Davey was clear about the seats he wanted his party to take, specifically mentioning seats in Cambridgeshire and the Cotswolds, Stockport and Surrey, Hampshire and Hertfordshire.
As the Lib Dem conference entered its third day, leader of the Liberal Democrats, Ed Davey, delivered his keynote speech. For a party still buoyed by their shock by-election win in Chesham and Amersham, this was a speech where Davey sought to set out his vision to build on that election win and make further electoral gains.
We take a look at some of the key takeaways from his speech.
An emphasis on the Tory blue wall
Even before Davey began his speech, there was a blue wall on the stage that was knocked down by Layla Moran MP and the party’s treasurer. Indeed, while the blue wall was mentioned throughout his speech, the Labour party was only mentioned once. Davey was clear about the seats he wanted his party to take, specifically mentioning seats in ‘Cambridgeshire and the Cotswolds, Stockport and Surrey, Hampshire and Hertfordshire’. Repeated reference was made to the shock win in Chesham and Amersham, with an attempt to woo over Tory voters who felt let down by the government. The question some seem to be asking, is whether Davey’s gamble of focusing on the blue wall voters will go down well with the party membership. Its membership has declined by 27% in a year, with younger members blaming the party’s strong opposition against the Government’s proposed planning reforms. Is it a gamble that Davey could come to regret?
“We must be the party of education again”
A flagship Catch-Up Voucher policy was also announced by Davey as part of his major emphasis on education in his speech, as he sought to portray himself as leader of a party that was focused on a fair deal for everyone, especially after the A-levels and GCSE debacle last year that saw those from poorer and disadvantaged backgrounds disproportionately affected.
As part of the package, Davey called for a £5 billion programme of Catch-Up Vouchers for every school child, putting the money directly into parents’ hands to spend on whatever their children need most: tutoring in reading, writing or maths; music lessons; swimming classes or other physical education.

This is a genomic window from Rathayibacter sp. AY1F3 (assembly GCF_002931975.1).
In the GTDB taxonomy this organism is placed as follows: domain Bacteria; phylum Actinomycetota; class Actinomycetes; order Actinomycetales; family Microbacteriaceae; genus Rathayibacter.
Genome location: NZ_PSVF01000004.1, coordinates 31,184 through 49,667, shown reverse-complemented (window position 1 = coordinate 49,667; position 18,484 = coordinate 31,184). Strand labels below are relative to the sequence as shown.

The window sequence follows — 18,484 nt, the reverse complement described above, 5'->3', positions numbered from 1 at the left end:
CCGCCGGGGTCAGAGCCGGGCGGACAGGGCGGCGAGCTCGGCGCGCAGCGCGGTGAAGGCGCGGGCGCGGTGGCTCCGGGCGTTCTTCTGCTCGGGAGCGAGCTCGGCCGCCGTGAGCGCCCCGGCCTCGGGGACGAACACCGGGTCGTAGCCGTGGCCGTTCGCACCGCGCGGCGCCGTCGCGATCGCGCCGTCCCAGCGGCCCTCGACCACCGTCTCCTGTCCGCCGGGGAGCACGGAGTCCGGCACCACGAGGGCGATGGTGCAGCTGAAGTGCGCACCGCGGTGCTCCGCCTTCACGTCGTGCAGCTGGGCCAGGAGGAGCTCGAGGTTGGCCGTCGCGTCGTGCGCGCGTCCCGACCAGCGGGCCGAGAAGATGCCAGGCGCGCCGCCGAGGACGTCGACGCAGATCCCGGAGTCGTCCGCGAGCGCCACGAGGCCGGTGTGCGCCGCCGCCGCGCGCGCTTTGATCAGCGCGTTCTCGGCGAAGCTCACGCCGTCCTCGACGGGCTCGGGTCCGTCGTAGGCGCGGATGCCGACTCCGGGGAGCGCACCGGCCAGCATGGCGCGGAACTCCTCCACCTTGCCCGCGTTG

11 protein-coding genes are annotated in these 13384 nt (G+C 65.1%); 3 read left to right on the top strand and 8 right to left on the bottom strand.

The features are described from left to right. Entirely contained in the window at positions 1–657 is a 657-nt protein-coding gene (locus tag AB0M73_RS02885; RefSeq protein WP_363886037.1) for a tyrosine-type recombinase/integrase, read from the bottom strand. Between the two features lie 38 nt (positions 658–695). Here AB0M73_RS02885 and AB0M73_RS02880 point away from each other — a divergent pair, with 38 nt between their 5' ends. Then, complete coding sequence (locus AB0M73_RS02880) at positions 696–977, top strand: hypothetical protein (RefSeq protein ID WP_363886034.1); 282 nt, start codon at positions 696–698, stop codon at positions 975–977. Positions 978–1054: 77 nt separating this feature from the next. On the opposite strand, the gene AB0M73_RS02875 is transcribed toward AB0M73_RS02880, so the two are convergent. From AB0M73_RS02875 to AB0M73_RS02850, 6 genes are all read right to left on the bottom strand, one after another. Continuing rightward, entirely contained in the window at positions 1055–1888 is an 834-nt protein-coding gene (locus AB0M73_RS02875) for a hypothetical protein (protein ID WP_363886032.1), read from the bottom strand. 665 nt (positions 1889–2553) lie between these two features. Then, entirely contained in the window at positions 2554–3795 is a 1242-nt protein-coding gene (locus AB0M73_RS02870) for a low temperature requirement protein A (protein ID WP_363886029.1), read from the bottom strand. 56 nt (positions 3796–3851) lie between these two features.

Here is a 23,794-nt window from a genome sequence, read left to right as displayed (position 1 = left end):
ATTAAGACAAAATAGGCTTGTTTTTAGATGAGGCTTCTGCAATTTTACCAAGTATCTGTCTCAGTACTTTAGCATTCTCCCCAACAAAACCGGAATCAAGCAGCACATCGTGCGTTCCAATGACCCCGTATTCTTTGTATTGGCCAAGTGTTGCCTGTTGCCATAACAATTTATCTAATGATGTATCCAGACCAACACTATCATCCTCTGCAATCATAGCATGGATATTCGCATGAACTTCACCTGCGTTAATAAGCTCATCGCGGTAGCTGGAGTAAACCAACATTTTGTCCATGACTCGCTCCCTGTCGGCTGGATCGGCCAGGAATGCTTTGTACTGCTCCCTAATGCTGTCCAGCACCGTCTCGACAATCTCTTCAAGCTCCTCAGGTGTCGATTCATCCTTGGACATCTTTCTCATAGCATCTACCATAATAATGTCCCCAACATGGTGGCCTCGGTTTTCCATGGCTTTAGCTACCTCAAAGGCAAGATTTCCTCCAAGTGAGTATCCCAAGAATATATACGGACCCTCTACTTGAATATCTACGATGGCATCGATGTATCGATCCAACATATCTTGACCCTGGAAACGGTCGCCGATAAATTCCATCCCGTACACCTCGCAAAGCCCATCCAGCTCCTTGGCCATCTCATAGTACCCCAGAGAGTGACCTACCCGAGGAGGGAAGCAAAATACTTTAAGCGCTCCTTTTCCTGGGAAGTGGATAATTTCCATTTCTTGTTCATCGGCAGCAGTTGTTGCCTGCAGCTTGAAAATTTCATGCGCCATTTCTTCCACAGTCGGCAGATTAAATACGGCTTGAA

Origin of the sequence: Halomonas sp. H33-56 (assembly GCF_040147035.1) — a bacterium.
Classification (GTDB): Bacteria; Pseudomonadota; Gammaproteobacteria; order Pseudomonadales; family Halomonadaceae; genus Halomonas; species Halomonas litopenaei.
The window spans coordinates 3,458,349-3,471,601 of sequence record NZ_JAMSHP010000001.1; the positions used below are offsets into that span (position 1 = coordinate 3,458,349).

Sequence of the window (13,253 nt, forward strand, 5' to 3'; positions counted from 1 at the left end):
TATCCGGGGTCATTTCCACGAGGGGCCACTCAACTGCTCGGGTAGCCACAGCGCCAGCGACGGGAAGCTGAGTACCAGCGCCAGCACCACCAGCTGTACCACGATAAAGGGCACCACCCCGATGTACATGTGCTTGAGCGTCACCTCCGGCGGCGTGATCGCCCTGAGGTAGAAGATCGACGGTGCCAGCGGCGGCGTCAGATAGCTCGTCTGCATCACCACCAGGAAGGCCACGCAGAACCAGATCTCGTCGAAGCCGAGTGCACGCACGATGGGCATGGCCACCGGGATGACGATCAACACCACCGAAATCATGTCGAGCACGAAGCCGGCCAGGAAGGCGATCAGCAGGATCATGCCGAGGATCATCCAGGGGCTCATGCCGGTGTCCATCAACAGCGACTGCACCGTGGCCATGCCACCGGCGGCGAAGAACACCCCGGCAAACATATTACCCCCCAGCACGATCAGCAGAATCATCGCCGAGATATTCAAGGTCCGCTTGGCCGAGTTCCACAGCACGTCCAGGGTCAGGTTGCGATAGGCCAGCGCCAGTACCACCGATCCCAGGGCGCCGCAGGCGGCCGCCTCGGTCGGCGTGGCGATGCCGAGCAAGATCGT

He said: “A third of the Education Catch-Up Fund should go to parents directly – in the most radical empowering of parents ever. Parents should get Catch-Up Vouchers to spend on what they want for their child’s education.
“Parents could choose to spend it with their child’s own school – on an after-school homework club, on one-to-one tuition, on special extra-curricular activities from sports to music lessons, provided for that child by their school.
“Or parents could choose to spend it on tuition they organise. Or with a music teacher they find. Or on therapy and counselling.
“As long as it was supporting the education and well-being of their child, it would be the parents’ choice.”
A personal and impassioned plea for greater support for carers
The Liberal Democrat leader became emotional as he spoke about carers and the government’s broken promises to fix social care, drawing on his own personal experiences of being a carer. He said: “I thought of the millions of people across the country who at that very moment were making big sacrifices, struggling to make ends meet, and feeling utterly exhausted as they do all they can to look after their loved ones.
“I thought of my mum, my nanna and my son John – and all those who the Prime Minister has let down. And I felt angry. Because as carers, we know that Johnson’s claim to have fixed the crisis in social care is just another of his broken promises.
“We know his plan won’t ensure our loved ones get the quality care they need.”
The Lib Dem leader called the Tories’ social care plan ‘perverse’ and one that makes the shortage of carers worse. He pledged to offer carers a fair deal, giving unpaid carers – and the people they care for – their own care budget.
The party of small businesses
As part of his attempts to park Lib Dem tanks on the Tories’ lawn, Davey was keen to portray his party as the party of small business, vowing to create new jobs and competing with multi-nationals to give consumers real choice. He vowed to replace business rates with a land tax and to raise the tax-free allowance against employers’ National Insurance Contributions.
Preventing the break-up of the Union
Davey didn’t miss the opportunity to take a swipe at nationalists both in England and Scotland, warning that the time to stand up for our union had never been more crucial. He was keen to emphasise that only Liberal Democrats and their liberal opposition to nationalism could make all the difference between ‘the break-up of our country or its salvation’.
Basit Mahmood is the co-editor of Left Foot Forward
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